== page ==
A Healthier Wisconsin

Collaborative Work Groups to Reduce Wisconsin’s Breast and Lung Cancer Disparities

Collaborating with diverse groups to understand diagnosis disparities to strategize solutions

Full Project Name:Collaborative Work Groups to Reduce Wisconsin’s Breast and Lung Cancer Disparities: Phase OnePrimary Community Organization:Center for Urban Population HealthPrincipal Investigator:Staci A Young, PhD, Family and Community MedicineAward Amount:$3,583,284
Award Date
Project Duration:24 months

Project Description Narrative:

Cancer is the leading cause of death in Wisconsin and is responsible for 1 in 5 deaths each year. Further, cancer incidence, late-stage diagnosis, and mortality are not equally distributed among residents. While Wisconsin continues to advance in health equity, there are disparities in diagnosis in the Native American and African American communities - particularly with breast and lung cancer. Disparities are multi-faceted issues that include individual biological factors, socio-cultural, political environment, and physical factors. To effectively address these complex factors requires a collaborative work group involving diverse investigators from community organizations and educational institutions. Phase one of this two-part project focuses on building work groups for optimal collaboration.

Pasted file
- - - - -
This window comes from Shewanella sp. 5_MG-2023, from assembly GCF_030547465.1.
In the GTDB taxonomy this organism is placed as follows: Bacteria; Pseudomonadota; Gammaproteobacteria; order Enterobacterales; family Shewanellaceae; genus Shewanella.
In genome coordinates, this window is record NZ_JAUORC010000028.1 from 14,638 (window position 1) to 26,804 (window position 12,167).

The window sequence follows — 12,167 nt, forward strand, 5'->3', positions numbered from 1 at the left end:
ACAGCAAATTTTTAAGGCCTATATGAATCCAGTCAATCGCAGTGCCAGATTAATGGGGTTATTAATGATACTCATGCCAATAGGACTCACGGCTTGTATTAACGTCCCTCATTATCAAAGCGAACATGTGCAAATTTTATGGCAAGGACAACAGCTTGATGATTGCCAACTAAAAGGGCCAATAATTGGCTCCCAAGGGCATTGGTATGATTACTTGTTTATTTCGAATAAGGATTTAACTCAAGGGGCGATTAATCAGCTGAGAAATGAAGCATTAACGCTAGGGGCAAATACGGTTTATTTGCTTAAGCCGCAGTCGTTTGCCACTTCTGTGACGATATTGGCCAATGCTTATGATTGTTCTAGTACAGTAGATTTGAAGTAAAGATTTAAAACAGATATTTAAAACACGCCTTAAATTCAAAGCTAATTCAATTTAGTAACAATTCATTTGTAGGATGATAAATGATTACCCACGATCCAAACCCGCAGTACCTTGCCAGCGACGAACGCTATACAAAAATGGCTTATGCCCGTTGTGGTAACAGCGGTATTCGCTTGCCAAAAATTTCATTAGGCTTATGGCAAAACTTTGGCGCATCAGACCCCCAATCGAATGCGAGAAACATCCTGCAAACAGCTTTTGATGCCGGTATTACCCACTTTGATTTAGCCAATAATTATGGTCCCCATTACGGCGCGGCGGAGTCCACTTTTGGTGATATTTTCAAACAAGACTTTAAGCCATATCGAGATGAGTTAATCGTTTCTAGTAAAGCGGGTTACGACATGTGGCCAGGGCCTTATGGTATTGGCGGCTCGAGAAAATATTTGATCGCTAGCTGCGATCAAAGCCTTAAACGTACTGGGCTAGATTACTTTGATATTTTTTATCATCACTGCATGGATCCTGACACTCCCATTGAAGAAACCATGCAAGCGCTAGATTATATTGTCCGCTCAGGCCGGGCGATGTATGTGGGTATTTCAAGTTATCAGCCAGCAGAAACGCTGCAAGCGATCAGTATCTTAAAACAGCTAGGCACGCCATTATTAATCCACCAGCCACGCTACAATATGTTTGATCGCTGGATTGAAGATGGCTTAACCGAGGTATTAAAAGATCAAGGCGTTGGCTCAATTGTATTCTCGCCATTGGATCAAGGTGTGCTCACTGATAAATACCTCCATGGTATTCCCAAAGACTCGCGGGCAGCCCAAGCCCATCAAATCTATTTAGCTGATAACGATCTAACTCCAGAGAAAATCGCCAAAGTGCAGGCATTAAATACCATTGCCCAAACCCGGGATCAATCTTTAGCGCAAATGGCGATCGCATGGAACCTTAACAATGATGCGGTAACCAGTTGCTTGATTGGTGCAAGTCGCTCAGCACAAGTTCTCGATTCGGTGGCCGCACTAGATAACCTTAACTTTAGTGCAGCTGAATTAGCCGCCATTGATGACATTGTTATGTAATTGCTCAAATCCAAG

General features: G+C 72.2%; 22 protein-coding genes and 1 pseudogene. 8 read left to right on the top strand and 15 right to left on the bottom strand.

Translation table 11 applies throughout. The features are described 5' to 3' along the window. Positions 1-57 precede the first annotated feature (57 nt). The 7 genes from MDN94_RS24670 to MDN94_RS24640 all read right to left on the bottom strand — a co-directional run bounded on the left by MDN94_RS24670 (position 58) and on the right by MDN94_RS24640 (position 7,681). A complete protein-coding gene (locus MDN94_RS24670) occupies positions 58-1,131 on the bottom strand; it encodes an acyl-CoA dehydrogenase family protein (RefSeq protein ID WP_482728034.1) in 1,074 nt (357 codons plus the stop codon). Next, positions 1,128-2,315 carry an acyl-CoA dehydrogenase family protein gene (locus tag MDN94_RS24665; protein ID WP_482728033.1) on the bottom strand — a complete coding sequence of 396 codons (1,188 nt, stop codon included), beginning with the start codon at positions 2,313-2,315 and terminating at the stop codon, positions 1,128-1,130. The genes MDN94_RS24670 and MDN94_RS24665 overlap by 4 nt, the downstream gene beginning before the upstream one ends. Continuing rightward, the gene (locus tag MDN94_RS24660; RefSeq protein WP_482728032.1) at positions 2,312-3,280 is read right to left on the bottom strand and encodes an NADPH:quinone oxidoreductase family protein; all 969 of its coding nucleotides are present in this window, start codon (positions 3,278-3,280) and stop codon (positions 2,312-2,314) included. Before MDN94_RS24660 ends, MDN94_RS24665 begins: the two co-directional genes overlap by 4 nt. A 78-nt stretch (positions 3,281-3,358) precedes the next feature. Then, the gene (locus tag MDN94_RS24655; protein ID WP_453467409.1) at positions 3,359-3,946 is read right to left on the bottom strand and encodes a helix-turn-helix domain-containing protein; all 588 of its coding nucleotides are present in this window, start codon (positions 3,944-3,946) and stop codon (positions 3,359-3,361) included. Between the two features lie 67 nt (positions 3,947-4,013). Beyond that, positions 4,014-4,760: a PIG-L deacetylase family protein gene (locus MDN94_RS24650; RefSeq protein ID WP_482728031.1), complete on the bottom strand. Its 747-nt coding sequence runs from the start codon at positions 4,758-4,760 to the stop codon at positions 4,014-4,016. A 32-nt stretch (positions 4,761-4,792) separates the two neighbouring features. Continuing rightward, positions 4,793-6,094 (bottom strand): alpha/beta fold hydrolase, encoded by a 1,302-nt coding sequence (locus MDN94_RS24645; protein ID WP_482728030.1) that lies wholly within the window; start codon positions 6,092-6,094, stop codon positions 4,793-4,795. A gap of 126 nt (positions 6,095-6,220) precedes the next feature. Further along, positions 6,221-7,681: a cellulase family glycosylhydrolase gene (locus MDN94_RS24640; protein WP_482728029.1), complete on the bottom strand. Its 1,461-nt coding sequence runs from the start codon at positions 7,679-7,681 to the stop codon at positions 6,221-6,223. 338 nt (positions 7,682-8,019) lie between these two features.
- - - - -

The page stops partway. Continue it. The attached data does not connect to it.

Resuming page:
Through this award, a transdisciplinary group will work together to build a deeper understanding of solutions to reduce cancer diagnosis disparities. Collaboration of diverse groups will encourage fresh ideas by learning from each other and collectively creating and developing new approaches for a solution.

Outcomes & Lessons Learned:

  • Developed infrastructure to support development and implementation of transdisciplinary collaborative work groups (CWG), including hiring project staff, developing relationships between the project Co-PIs and community champions, and identifying specific counties and tribal areas for each community champion partner to focus on for outreach
  • Completed successful recruitment for and launched the work groups with two community champions with over 20 work group members for each and obtained essential community buy-in and support to begin recruitment and formation of the final work group
  • Conducted more than 20 meetings each with the two established work groups to build relationships, analyze local data, and conduct root cause analyses using the human centered design approach
  • Launched communities of practice for the facilitators and evaluators identified by each community champion to support shared knowledge and guidance

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